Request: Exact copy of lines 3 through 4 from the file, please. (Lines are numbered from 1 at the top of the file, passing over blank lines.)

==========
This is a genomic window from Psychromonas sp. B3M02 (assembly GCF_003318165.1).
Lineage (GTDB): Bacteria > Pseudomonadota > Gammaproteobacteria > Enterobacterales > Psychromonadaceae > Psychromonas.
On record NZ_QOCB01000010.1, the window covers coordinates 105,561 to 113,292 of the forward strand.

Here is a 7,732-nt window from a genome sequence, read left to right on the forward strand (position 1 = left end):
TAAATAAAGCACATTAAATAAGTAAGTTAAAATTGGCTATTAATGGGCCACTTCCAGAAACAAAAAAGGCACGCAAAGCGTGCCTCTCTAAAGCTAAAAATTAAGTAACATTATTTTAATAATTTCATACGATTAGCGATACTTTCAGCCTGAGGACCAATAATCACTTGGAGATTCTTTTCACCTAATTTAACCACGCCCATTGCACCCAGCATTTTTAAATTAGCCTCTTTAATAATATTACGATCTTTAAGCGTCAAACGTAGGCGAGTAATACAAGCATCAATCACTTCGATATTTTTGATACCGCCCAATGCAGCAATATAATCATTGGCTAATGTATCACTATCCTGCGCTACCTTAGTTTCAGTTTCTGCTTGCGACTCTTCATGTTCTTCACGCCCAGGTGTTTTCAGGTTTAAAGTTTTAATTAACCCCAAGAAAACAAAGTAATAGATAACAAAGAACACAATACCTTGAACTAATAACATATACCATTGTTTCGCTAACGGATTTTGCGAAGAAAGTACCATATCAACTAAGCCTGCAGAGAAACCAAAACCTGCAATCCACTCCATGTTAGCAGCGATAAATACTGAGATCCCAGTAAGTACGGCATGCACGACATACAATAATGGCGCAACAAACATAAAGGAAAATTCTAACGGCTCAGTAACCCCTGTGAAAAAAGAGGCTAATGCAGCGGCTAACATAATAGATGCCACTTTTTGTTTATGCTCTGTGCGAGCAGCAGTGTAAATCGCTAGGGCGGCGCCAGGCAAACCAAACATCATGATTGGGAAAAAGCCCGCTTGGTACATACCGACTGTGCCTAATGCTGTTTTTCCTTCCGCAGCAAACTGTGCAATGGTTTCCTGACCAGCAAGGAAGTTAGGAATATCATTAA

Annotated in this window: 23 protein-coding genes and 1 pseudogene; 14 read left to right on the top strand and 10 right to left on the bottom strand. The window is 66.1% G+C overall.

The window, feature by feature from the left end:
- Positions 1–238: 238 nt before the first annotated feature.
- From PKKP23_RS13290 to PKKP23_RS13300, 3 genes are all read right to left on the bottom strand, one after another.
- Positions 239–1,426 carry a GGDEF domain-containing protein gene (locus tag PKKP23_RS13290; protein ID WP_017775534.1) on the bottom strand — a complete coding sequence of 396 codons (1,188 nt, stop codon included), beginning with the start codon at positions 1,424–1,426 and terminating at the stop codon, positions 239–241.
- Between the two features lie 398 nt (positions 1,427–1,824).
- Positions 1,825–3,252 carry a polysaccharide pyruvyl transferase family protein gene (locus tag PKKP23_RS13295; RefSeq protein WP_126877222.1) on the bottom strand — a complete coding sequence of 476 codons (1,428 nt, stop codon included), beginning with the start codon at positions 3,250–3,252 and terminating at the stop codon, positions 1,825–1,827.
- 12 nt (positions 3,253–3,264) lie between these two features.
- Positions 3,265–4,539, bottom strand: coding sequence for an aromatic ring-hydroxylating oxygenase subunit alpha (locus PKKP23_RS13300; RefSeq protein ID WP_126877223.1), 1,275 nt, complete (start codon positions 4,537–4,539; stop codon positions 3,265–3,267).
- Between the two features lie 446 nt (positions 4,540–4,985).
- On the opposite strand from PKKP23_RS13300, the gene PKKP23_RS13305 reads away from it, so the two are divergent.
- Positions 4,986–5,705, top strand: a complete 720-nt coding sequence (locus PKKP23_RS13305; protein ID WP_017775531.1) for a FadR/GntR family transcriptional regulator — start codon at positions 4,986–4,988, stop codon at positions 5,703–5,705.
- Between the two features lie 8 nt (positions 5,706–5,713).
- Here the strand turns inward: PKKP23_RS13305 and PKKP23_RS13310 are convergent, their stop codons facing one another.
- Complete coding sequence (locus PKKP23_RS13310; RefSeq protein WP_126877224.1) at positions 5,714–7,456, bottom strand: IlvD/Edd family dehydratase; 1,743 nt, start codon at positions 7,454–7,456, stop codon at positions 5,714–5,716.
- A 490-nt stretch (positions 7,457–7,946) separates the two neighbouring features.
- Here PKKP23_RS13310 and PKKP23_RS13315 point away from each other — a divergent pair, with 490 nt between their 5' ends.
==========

On record NZ_QOCB01000010.1, the window covers coordinates 105,561 to 113,292 of the forward strand.

Here is a 7,732-nt window from a genome sequence, read left to right on the forward strand (position 1 = left end):